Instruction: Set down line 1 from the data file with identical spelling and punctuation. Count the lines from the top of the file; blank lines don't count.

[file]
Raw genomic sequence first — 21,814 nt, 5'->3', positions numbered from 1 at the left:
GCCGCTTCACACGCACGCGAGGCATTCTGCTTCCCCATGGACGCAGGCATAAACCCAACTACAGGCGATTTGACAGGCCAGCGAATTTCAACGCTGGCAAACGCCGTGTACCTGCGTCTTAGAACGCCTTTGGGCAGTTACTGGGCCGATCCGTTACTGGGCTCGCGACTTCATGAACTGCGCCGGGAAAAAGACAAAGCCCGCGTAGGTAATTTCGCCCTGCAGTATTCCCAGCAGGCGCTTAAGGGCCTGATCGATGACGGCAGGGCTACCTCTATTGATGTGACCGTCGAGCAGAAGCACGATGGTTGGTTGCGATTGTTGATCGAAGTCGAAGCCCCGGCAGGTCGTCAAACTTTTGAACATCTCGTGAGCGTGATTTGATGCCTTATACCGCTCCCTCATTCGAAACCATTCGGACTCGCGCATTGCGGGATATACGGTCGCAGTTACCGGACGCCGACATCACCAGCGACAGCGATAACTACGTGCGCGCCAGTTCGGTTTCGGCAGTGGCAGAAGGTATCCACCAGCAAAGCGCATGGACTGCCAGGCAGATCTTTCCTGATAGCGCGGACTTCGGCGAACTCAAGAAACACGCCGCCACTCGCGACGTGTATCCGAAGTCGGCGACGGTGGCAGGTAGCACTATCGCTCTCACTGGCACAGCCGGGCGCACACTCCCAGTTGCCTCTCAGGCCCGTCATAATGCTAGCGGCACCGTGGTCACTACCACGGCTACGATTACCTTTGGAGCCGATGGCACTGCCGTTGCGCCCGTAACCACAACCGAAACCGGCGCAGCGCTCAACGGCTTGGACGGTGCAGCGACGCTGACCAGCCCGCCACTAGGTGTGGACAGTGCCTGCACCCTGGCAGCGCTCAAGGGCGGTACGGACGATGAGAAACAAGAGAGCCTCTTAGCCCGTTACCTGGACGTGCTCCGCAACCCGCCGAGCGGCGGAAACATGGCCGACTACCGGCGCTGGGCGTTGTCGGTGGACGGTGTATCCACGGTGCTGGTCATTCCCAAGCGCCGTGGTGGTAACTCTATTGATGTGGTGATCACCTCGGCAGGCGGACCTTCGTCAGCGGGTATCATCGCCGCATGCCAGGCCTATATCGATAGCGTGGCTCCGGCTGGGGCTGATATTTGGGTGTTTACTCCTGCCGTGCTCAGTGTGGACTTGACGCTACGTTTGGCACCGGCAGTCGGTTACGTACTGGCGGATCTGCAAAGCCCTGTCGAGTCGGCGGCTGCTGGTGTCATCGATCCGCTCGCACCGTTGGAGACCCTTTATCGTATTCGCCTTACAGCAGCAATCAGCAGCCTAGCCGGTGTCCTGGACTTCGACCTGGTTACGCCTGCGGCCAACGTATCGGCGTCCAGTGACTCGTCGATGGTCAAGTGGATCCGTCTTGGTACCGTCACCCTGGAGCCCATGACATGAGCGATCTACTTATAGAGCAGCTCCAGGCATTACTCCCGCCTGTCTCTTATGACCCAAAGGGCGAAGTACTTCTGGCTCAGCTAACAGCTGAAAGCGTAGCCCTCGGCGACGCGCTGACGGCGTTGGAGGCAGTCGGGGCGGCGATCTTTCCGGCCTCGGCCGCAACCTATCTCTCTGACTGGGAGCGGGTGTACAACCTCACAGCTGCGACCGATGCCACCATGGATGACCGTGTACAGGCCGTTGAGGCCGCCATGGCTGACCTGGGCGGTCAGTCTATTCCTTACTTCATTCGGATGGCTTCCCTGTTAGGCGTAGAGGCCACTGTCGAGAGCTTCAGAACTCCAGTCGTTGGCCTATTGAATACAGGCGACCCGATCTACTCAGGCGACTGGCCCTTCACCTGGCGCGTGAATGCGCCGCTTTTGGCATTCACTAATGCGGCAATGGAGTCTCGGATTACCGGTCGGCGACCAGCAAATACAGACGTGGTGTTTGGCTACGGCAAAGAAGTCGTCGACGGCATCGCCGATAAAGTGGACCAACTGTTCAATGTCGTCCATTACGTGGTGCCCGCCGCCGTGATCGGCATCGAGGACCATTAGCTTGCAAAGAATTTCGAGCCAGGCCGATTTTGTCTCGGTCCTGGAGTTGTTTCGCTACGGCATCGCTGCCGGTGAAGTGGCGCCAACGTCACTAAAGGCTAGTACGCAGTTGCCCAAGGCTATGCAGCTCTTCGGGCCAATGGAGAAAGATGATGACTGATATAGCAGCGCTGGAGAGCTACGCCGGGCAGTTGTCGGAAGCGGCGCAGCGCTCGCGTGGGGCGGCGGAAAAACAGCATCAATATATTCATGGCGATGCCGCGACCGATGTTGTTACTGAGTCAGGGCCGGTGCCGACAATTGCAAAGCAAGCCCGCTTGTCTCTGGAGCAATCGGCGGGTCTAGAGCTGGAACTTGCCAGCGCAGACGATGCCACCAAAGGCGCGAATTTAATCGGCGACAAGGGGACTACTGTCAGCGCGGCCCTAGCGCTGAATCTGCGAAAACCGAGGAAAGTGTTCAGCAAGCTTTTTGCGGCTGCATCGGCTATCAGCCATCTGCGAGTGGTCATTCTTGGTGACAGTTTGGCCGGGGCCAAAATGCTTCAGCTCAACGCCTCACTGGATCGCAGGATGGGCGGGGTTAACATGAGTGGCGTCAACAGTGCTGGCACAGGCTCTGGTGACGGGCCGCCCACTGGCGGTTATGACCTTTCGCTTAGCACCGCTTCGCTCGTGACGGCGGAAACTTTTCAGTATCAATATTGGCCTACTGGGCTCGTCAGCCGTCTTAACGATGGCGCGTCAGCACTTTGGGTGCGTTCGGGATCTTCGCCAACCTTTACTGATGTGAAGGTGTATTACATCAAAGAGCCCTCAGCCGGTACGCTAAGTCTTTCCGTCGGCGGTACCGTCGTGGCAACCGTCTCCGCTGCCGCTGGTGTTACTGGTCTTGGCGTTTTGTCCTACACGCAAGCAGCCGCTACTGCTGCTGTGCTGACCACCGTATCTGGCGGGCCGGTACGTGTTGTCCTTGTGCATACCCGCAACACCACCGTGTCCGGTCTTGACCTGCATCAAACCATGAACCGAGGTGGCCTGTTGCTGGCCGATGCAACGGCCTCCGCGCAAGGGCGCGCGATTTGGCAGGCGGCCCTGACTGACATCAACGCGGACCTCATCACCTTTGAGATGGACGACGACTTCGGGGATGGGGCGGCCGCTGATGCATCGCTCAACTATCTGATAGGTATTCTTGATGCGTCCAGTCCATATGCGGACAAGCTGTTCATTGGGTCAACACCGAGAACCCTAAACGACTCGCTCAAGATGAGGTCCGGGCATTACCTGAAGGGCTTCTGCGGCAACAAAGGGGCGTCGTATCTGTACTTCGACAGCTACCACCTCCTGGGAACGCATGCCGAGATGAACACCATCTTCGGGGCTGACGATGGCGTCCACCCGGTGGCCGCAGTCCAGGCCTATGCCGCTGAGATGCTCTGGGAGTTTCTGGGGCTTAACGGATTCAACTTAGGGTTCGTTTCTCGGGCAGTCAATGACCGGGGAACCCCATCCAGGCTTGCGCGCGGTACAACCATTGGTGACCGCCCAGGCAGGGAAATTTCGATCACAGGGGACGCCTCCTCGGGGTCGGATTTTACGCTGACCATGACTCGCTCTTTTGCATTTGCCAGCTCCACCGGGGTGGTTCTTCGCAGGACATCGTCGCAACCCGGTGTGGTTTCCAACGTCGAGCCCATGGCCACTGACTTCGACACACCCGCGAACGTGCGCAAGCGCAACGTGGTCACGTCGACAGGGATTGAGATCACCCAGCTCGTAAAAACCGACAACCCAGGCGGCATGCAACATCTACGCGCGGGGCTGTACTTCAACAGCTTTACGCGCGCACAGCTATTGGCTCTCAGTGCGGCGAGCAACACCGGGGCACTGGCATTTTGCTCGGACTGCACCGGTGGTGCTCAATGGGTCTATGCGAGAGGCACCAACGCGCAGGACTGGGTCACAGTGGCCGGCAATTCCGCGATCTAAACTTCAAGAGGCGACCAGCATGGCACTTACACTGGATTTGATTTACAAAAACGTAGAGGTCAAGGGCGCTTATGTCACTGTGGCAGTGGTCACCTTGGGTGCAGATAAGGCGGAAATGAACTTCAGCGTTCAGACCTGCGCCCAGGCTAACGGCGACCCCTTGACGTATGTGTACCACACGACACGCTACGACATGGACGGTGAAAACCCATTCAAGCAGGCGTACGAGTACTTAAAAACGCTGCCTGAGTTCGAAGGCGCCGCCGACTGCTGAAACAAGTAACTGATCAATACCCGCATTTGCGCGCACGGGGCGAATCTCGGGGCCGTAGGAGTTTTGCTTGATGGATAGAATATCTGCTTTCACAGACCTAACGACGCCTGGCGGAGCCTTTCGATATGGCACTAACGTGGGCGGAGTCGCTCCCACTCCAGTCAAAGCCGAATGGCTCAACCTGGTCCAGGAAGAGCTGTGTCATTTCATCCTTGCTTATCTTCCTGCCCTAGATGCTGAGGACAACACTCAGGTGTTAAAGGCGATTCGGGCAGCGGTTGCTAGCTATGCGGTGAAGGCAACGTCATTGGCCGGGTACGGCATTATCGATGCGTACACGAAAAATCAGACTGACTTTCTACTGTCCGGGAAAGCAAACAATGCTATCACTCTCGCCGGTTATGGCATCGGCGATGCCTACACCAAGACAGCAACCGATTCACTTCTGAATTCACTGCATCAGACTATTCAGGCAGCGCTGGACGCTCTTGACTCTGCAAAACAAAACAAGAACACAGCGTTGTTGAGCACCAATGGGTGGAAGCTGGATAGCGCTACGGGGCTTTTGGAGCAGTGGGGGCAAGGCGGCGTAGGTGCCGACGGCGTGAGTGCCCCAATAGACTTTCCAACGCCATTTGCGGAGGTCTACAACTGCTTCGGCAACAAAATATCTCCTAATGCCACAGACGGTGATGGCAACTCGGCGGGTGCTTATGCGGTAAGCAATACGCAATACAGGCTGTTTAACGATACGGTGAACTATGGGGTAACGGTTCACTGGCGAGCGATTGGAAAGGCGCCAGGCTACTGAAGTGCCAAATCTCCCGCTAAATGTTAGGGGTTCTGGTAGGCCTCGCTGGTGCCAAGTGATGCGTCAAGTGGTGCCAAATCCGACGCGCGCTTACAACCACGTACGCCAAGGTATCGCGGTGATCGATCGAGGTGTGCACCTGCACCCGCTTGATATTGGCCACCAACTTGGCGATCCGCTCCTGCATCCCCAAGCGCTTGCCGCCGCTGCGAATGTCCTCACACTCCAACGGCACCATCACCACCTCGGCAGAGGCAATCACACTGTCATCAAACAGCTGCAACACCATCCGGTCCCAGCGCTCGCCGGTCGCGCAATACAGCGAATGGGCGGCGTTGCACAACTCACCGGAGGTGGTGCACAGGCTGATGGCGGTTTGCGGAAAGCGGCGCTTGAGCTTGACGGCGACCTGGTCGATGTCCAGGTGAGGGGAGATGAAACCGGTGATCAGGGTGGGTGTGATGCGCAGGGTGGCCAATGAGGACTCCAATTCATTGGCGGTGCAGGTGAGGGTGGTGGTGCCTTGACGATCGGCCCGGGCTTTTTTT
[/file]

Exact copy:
Raw genomic sequence first — 21,814 nt, 5'->3', positions numbered from 1 at the left: